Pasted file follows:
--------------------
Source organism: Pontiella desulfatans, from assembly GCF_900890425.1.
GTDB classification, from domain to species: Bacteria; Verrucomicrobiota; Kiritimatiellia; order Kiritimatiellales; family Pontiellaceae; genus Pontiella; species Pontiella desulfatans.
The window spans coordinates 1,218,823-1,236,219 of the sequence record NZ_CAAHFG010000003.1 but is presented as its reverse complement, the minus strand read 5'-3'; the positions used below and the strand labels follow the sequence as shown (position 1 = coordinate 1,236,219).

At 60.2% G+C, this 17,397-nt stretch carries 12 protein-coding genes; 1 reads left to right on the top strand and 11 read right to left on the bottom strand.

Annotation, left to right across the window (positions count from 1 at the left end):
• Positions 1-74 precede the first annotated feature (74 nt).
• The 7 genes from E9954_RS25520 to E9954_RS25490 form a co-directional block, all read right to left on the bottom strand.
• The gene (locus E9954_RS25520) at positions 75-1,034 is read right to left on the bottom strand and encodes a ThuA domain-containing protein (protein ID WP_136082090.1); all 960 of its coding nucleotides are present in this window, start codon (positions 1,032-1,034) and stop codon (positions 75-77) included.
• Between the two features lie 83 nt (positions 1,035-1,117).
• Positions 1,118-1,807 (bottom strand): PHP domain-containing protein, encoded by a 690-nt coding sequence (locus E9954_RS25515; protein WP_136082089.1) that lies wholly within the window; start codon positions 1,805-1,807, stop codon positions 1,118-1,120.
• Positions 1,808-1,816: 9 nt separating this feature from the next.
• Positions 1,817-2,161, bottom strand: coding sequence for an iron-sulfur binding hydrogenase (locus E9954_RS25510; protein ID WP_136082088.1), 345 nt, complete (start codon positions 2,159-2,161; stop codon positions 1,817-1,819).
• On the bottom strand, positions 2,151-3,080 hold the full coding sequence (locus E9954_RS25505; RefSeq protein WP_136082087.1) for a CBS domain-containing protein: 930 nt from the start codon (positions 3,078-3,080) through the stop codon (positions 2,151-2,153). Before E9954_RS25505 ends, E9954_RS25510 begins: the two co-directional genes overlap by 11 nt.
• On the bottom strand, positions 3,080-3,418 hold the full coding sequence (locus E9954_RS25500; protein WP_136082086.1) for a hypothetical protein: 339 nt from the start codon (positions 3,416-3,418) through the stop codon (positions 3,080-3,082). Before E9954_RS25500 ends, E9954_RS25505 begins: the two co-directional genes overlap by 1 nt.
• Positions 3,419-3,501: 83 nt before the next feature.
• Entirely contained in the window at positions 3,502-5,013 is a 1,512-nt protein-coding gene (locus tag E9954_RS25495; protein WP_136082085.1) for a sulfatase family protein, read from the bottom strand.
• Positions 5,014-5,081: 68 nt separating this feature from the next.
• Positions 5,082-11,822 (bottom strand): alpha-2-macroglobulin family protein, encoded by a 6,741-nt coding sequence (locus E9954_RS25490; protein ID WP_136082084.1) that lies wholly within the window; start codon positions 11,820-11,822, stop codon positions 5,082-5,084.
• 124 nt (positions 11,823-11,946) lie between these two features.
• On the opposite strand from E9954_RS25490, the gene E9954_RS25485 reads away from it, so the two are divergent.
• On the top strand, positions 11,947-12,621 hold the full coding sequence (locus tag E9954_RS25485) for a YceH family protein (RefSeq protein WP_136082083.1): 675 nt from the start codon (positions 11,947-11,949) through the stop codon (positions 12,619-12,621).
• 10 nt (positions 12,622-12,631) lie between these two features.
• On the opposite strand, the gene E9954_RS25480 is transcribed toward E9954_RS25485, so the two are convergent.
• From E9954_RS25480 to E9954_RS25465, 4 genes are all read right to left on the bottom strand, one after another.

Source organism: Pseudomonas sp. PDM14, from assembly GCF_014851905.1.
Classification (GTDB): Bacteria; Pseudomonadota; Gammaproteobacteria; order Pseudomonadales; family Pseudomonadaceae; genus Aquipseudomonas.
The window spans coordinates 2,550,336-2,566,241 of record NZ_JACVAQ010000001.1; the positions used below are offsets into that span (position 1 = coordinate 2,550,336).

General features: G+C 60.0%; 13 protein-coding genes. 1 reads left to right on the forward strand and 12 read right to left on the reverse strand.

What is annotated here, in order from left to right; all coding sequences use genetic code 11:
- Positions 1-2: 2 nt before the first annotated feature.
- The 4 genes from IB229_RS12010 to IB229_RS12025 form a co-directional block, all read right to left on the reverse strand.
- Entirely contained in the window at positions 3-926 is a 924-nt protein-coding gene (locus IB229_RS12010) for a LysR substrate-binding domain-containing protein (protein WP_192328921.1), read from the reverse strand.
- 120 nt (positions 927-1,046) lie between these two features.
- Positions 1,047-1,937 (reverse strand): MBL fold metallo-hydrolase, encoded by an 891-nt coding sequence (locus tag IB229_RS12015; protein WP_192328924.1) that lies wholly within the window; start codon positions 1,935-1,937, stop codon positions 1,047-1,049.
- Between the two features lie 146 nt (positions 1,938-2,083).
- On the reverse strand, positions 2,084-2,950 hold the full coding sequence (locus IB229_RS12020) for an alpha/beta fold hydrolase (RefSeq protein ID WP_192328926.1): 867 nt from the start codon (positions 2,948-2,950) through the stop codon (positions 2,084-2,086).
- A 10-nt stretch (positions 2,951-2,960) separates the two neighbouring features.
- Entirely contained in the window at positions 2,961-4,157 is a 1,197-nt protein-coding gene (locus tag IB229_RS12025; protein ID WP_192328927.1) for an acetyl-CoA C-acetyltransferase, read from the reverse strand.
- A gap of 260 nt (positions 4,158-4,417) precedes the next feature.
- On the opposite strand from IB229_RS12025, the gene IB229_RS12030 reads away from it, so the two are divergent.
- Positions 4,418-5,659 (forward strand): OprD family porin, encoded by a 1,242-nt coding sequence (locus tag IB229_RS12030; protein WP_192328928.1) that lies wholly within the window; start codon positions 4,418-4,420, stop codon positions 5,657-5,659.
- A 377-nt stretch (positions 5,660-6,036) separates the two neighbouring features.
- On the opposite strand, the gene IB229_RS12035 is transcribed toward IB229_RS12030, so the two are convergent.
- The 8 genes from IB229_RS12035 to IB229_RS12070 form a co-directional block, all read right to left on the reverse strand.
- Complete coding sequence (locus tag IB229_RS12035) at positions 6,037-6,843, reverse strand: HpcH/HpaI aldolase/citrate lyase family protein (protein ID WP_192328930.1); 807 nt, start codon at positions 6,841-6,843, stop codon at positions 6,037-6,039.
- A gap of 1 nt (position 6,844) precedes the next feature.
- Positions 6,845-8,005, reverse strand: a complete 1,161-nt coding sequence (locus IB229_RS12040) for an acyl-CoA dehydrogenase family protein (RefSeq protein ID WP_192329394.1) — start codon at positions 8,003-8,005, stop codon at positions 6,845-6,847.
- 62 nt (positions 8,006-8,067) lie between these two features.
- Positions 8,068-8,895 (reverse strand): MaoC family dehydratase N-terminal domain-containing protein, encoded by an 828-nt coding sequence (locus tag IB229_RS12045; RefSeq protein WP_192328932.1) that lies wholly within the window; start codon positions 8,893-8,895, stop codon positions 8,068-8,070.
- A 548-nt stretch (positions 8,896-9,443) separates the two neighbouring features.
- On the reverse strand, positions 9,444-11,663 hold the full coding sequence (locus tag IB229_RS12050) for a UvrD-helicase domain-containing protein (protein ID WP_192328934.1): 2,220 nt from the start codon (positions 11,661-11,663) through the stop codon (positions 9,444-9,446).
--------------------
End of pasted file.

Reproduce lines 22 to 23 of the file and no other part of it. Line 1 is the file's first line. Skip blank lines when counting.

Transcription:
• 10 nt (positions 12,622-12,631) lie between these two features.
• On the opposite strand, the gene E9954_RS25480 is transcribed toward E9954_RS25485, so the two are convergent.